What Rick taught me was how to compose a cosmetic case in the cosmetics department. It seemed simple enough, but what Rick said to me was that the most important thing was the understanding of basic composition and working small was a good way to start. I find that using small boxes and bottles is the best lesson in composition. It was a lesson I would never forget and still use to this day. Good photography and styling are all about great composition.

For this week’s styling lesson I want you to take objects like bottles and small boxes or plates and vases and move them around your set until you find the set up that pleases the eye of the camera the most. Take lots and lost of photos!

Remember when moving small objects on set, move them ever so slightly. A little movement goes a long way.

This weeks style photos: Why I love this styling below? The composition is very simple, balanced and pleasing. There is lots of void space (see style pin #01) and edited propping.

The first shot is a down shot and the second is a cross angle shot. Play with your depth of field (this means one object in focus the others blurred). Again take tons of photos.

The first photo is a down shot – the florals are in focus and the rest of the table is not. Notice the balance of the objects/composition and the scale.


The second photo is a cross angle shot – this is a balanced composition with an off center point of interest against the mirror. Play with where you place the camera. Take lots of photos.


Think simple: One of the hardest things to achieve in styling is simplicity and a pleasing composition. What I suggest is that you pick like items, gather them on a tray and play with a pleasing composition. Sometimes working small is an easy way to play with composition.

What the Camera sees: What the human eye sees and what the camera sees are very different. It took me about a year to see like a camera when I first started styling. It’s not just about great props and great surfaces. Eventually seeing like a camera will become a motor-skill. For me after 20 years plus of styling I no longer think about what looks great for the camera on set I just set everything up instinctually. If you practice long enough you will too. You will start placing props on set with less hesitation and you’ll just put everything in the right place first time out, with a few minor adjustments once the camera is put in place. In this case… the more you practice the better and quicker you’ll get.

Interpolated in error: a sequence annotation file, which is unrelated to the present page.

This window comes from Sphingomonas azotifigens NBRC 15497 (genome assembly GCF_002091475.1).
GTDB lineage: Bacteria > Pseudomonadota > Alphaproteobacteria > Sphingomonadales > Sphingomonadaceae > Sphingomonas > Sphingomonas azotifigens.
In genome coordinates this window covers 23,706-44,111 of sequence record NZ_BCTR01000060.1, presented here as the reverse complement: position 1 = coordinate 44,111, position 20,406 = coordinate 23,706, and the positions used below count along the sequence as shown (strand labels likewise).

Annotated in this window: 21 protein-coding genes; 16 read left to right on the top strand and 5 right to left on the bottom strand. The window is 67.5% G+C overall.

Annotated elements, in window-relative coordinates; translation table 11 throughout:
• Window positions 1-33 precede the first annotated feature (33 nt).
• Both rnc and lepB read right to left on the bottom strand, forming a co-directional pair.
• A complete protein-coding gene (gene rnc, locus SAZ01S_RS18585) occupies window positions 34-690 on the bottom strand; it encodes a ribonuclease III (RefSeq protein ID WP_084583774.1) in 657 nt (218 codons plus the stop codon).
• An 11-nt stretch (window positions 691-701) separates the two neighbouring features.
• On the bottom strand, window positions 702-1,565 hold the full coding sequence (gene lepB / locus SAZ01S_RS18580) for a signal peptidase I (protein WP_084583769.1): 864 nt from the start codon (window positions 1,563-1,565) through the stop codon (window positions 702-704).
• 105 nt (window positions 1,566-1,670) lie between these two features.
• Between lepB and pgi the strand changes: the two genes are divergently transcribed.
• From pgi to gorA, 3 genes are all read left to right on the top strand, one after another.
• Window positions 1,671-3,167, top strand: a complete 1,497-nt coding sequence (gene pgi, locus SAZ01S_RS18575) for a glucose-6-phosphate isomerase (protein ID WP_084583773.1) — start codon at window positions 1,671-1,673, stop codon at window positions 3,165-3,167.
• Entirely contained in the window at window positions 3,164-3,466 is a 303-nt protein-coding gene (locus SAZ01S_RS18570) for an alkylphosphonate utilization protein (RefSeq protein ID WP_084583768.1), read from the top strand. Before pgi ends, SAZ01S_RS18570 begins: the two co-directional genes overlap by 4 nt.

Mimic: The best composition exercise and one I give my new assists to do, is to literally copy styling they like. The photographs above are easy to replicate, so try it.

Study composition: If you want to style better and never went to art/design school, pick up a book and read about composition. Knowing the basics will help translate good styling composition to your work. The Art of the Photograph is a great book to start with.

Practice and let me hear how you do. Until next week xx

Don’t forget to follow me on pinterest.

photo: rue magazine styled by me

photo: matchbook magazine 

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Style Pin 01 – Lessons in Styling

I’m adding a new column to the blog this year: Style Pin. Since this is the year I have decided to focus my blog on styling lessons and teaching opportunities like workshops and “how to” posts, it seemed like the perfect combination! I thought sharing some stylist pointers on Fridays would be a great way to share my experience and expertise. I will be pointing out why I pinned a particular photograph, why it’s styled well, and what to look for when you’re shooting for your own purposes. Whether you are shooting or styling for your own blog or a client, I hope a few trade secrets will be helpful.

So many people use pinterest as inspiration, myself included. I am totally obsessed because it’s the most fabulous style resource and visual distraction. I am going to be sharing my tips and views on why I pinned something and why I love the style. Here goes… what makes this space so stylish to me?


Less is More: When styling for the camera, less is always more. Editing it the most important skill a photo stylist can have. One of the most important lessons I have learned over the years is to translate the art of editing to my own home. This space has so much void space. When styling a photograph or styling your own space don’t be afraid of blank spaces. The oranges add a bit of life, not just because of the lovely orange color, but because they are alive.When you add something organic or real to a vignette it completes the space and brings instant personality.

Stylist secret: When we’re on a shoot and a shot is not working sometimes just hauling in a plant, or something alive (this includes a dog or a person blurred in the background as well) helps a shot tremendously. Sometime shots can be static and boring so a little life (literally) can transform a boring shot into a lovely shot.

Follow me on pinterest…more style pin tips next week. I will be announcing 2 prop/food photography workshops in the next few weeks. Make sure you look out for the sign up sheet and sign up spots will be limited.

Pinned from Remodelista Blog